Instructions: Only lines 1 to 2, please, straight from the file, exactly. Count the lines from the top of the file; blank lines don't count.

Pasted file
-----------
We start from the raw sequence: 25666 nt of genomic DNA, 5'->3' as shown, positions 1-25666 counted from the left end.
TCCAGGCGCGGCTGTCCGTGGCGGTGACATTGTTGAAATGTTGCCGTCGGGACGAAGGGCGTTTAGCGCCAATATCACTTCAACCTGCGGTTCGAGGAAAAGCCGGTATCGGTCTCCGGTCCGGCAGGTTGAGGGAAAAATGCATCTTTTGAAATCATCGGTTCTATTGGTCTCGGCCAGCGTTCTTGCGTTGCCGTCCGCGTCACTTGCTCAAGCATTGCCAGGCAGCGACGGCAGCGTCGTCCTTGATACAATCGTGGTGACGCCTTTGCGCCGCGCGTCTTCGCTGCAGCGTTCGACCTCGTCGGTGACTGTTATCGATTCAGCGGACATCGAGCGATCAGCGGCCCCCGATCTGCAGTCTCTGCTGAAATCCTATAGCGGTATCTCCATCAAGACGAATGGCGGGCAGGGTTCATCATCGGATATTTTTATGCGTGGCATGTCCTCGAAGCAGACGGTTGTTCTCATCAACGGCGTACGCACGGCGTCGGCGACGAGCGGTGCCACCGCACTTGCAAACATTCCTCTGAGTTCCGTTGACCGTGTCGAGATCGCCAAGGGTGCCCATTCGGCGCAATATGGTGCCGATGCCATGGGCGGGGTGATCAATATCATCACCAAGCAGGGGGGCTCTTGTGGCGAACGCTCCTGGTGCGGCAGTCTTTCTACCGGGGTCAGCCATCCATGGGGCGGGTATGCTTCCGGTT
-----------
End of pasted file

We start from the raw sequence: 25666 nt of genomic DNA, 5'->3' as shown, positions 1-25666 counted from the left end.
TCCAGGCGCGGCTGTCCGTGGCGGTGACATTGTTGAAATGTTGCCGTCGGGACGAAGGGCGTTTAGCGCCAATATCACTTCAACCTGCGGTTCGAGGAAAAGCCGGTATCGGTCTCCGGTCCGGCAGGTTGAGGGAAAAATGCATCTTTTGAAATCATCGGTTCTATTGGTCTCGGCCAGCGTTCTTGCGTTGCCGTCCGCGTCACTTGCTCAAGCATTGCCAGGCAGCGACGGCAGCGTCGTCCTTGATACAATCGTGGTGACGCCTTTGCGCCGCGCGTCTTCGCTGCAGCGTTCGACCTCGTCGGTGACTGTTATCGATTCAGCGGACATCGAGCGATCAGCGGCCCCCGATCTGCAGTCTCTGCTGAAATCCTATAGCGGTATCTCCATCAAGACGAATGGCGGGCAGGGTTCATCATCGGATATTTTTATGCGTGGCATGTCCTCGAAGCAGACGGTTGTTCTCATCAACGGCGTACGCACGGCGTCGGCGACGAGCGGTGCCACCGCACTTGCAAACATTCCTCTGAGTTCCGTTGACCGTGTCGAGATCGCCAAGGGTGCCCATTCGGCGCAATATGGTGCCGATGCCATGGGCGGGGTGATCAATATCATCACCAAGCAGGGGGGCTCTTGTGGCGAACGCTCCTGGTGCGGCAGTCTTTCTACCGGGGTCAGCCATCCATGGGGCGGGTATGCTTCCGGTT